10 Tips to Help You Take Great Photos of Your Kids

These ten tips will help you take beautiful photos of your kids.Without wishing to put myself out of a job – most of my business is focused on photographing families and children – I want to pass along some tips to help you take beautiful photos of your kids.

Most parents have hundreds of photos of their kiddies stashed in photo albums and saved to computer hard drives. Unfortunately, most of these photos are hidden from public view because parents aren’t too happy with their own photography skills. I’ve compiled these ten easy tips to help you take photos that you’ll want to proudly display in your home.

1. Get down.

Well, to your child’s eye level at least. Your child will feel more involved, and you’ll get a much more emotive photograph.

2. Consider your photograph before you take it.

Don’t just point and shoot. Really look through the viewfinder. What do you actually want to include in your photograph? More often than not, your composition will be improved if you move slightly higher/lower/sideways to avoid any clutter or distracting details.

Related: These Are the Most Breathtaking Birth Photos of 2016

3. Look for interesting shapes.

You can use shapes to frame your children within your photograph. Doorways, windows, overhanging tree branches and children’s dens are all great for this.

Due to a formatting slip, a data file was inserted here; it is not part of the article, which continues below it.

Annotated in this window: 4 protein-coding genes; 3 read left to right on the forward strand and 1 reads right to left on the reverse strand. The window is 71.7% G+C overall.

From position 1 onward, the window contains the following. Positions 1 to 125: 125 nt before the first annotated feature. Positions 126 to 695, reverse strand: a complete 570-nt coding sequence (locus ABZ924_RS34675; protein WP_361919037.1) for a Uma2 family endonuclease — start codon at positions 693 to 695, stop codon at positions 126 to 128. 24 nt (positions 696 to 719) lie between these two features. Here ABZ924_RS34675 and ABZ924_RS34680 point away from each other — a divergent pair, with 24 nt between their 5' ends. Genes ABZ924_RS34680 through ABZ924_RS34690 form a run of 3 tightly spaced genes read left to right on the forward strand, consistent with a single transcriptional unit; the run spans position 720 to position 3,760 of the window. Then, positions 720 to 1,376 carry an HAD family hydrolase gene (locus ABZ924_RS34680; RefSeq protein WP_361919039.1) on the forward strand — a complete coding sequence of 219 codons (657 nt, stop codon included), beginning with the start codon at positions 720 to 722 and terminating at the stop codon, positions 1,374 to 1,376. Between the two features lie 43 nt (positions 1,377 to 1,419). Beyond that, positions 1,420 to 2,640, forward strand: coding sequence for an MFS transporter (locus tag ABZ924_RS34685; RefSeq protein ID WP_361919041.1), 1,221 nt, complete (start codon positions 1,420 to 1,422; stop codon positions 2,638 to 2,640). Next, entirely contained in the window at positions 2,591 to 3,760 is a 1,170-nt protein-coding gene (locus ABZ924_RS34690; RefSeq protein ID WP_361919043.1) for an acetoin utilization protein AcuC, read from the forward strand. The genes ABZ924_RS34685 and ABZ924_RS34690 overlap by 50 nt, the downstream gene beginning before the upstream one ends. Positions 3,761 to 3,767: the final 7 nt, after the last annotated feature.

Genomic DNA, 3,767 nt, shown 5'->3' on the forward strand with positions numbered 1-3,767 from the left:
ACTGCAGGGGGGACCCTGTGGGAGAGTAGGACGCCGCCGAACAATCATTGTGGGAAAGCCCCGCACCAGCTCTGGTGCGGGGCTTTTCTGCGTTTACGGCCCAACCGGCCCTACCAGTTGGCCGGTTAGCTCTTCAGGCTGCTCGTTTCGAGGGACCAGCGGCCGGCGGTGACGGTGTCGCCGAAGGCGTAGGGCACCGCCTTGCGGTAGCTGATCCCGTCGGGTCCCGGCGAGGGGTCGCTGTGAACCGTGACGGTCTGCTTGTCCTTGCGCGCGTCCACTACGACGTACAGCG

4. Remember: Not every photograph needs to be a big smile at the camera.

Take some time to watch your children playing, and look for moments that capture your child’s interests – a photograph of them playing with their favourite toy will be priceless to you in a few years time.

Related: Did This Mom Actually Photograph her Child’s Birth?

5. Have fun.

Make sure your children feel that the camera being out will be fun. If children feel they’re being forced to sit still for a photo, you won’t capture much of their personality in the photograph. Choose activities that they enjoy, and make the photography a low-key part of the event.

6. Plan.

If you’re hoping to get some shots with Granny et al, plan this for when your child’s had a sleep and something to eat. They’ll have much more patience for your project.

7. Focus. 

If you’re taking a close-up, focus on your child’s eyes.

8. Choose your settings.

Ok, time for some technical info. Choose a wide aperture (f2 or f2.8 would be great) for a child portrait, so the background is nice and soft. If you’re not sure about aperture, put your camera on AV mode. Aperture settings generally have an f before the number, rather than fractions (which are the shutter speed settings). Scroll through the aperture options and choose the smallest aperture (f number) available, and your camera will do the rest.

9. Practice.

Like most things, your photos will improve with practice. Set yourself a reminder to have a go each month – this will give your children a good break between sessions, and let you spend some time looking through the last set of photos you took and thinking about how you could improve them.

10. Show the kids. 

If your children see the gorgeous photos you took last time, it’ll give them a sense of pride and encourage them to engage even more next time you’re photographing them – they’ll want to play a part in making more great family photos.

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